In subsequent answers to interrogatories, plaintiffs Juanita and V. L. Pyland stated:

Adel's Chief of Police, Mr. Bill Hansen, was contacted immediately after Mrs. Pyland's fall. Chief Hansen inspected the site of Plaintiff's injury. Chief Hansen's log indicates the time of Juanita Pyland's injury.

In an affidavit, the Pylands' daughter stated:

2. On the morning of March 14, 1979, my husband and I had breakfast at Big John's Snack Shop, Adel, Iowa. March *325 14, 1979 was also the day of my mother's hip operation.

3. Adel's chief of police, Mr. Bill Hanson, and Adel's mayor, Mr. Bob Chamberlian, were seated together and greeted my husband and me as we entered Big John's. Chief Hanson asked me how my mother was "getting along" after her sidewalk fall. Chief Hanson and Mayor Chamberlian then discussed my mother's fall. 4. Chief Hanson told Mayor Chamberlian that my mother broke her hip after falling on an icy sidewalk at 12th & Main. Chief Hanson and Mayor Chamberlian discussed who was the abutting property owner and who presently lived at the corner of 12th and Main, as well as the general condition of the sidewalk.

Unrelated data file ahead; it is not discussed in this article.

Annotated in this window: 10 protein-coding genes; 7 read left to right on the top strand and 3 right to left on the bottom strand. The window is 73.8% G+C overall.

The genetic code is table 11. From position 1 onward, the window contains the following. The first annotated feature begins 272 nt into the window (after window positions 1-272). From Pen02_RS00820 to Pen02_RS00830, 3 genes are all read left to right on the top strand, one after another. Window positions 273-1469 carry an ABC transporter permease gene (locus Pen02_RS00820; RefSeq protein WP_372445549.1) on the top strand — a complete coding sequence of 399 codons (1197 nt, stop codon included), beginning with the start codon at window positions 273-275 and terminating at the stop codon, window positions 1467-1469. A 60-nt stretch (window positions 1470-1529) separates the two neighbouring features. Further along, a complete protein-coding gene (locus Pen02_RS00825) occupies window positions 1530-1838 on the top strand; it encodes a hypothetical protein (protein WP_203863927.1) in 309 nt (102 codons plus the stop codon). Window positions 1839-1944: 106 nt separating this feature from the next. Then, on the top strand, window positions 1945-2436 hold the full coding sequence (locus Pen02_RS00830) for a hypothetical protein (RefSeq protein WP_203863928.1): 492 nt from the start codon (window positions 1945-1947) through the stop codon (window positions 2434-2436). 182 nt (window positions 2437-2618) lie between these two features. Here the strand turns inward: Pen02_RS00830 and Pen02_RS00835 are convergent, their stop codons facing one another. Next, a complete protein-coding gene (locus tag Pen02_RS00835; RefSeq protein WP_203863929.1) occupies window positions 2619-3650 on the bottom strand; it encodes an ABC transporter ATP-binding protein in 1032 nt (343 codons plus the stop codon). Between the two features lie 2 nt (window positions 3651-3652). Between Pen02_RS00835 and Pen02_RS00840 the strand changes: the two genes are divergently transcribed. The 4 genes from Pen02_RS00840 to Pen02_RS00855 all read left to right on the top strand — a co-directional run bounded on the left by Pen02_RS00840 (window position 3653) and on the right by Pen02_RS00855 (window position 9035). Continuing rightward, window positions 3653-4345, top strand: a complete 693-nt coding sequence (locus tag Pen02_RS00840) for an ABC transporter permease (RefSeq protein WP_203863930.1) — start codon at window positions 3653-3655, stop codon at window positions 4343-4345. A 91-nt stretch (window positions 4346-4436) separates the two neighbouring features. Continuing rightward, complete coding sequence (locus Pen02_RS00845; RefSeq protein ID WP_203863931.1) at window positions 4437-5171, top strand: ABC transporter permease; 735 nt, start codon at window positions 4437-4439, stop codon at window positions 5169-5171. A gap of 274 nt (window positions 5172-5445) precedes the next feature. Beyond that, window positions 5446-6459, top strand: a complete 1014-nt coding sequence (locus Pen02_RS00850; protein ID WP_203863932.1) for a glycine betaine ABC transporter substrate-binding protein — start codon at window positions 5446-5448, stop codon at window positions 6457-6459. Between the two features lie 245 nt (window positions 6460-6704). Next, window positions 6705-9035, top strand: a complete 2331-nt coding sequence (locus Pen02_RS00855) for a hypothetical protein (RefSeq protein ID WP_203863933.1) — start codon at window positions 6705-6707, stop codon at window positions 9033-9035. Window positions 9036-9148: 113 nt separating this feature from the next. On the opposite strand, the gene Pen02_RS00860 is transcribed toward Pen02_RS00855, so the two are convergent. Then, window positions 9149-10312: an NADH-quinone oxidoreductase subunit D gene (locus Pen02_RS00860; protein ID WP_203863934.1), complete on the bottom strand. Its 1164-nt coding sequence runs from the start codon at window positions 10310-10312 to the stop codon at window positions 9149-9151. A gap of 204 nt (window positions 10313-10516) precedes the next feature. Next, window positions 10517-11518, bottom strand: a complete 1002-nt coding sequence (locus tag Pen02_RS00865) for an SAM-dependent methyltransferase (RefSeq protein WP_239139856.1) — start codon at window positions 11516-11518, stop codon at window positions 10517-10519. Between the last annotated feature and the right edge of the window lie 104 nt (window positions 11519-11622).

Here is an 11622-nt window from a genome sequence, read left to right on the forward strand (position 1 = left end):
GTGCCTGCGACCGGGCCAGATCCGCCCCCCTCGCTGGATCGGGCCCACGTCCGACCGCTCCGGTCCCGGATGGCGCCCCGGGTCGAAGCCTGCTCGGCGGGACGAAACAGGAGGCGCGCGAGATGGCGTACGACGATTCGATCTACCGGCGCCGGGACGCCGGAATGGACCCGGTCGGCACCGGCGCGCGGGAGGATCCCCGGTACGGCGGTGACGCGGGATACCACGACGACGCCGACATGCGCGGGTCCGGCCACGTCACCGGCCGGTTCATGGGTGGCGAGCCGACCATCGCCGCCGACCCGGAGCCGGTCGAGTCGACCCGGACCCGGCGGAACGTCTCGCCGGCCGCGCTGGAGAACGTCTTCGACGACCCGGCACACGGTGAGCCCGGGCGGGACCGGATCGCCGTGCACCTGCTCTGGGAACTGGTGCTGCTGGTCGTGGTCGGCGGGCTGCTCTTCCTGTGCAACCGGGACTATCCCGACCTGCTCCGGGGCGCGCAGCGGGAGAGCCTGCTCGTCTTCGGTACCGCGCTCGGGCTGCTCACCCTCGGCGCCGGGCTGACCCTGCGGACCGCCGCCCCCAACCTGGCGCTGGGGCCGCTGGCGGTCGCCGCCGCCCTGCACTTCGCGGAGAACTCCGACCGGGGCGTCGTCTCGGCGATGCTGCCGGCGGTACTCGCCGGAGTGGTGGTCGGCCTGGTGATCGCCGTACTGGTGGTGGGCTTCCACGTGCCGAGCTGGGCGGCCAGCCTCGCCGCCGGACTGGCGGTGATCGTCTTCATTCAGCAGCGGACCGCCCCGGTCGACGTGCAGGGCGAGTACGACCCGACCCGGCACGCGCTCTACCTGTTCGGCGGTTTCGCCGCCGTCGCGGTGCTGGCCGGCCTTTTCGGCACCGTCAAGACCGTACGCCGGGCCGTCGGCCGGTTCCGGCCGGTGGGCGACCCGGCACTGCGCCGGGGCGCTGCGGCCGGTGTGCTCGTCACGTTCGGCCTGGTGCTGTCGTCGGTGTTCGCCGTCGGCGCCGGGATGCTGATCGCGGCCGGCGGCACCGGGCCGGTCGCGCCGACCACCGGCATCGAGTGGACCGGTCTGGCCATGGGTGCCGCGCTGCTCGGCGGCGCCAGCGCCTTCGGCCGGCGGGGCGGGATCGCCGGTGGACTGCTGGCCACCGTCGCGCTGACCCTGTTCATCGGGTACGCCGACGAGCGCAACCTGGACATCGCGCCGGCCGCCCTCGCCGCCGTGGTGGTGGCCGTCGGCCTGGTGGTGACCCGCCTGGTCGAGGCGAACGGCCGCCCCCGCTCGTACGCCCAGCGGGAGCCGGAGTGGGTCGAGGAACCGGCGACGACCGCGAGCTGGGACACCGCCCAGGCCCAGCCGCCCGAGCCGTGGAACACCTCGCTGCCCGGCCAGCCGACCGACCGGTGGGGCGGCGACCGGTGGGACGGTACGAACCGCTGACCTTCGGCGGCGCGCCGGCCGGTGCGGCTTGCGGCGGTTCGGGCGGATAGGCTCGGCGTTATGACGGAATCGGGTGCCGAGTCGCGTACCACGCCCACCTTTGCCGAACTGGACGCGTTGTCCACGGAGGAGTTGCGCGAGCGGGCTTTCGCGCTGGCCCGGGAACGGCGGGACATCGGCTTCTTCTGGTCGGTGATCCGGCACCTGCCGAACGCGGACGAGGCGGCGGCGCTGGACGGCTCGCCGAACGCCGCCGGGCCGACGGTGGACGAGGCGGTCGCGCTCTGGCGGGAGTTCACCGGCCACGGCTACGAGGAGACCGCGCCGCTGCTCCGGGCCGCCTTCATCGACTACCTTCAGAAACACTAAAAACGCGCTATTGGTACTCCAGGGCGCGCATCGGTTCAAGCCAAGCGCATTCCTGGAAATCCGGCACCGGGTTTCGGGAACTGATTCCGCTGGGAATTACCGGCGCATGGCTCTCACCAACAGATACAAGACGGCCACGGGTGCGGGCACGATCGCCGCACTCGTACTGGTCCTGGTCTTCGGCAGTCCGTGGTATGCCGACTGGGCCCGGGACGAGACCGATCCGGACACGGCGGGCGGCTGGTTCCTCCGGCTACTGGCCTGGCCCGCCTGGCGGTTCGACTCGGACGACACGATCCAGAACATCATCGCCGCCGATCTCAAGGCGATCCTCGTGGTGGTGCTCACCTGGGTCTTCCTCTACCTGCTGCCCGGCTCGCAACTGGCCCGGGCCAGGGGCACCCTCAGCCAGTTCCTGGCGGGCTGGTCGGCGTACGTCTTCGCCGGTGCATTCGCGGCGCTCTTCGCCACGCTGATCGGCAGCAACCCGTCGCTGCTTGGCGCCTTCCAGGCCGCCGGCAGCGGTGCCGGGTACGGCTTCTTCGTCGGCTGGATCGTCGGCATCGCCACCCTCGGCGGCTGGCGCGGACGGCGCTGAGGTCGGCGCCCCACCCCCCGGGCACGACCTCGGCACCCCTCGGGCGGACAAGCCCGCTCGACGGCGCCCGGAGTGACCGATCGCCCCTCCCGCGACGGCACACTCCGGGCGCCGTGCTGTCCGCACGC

At the time, John O. Reich was city attorney of Adel, as known by plaintiff V. L. Pyland, Mrs. Pyland's husband. Within the six-month period for suing the city, Mr. Pyland consulted Attorney Reich on unrelated personal business. In a subsequent affidavit regarding this meeting, Mr. Pyland stated: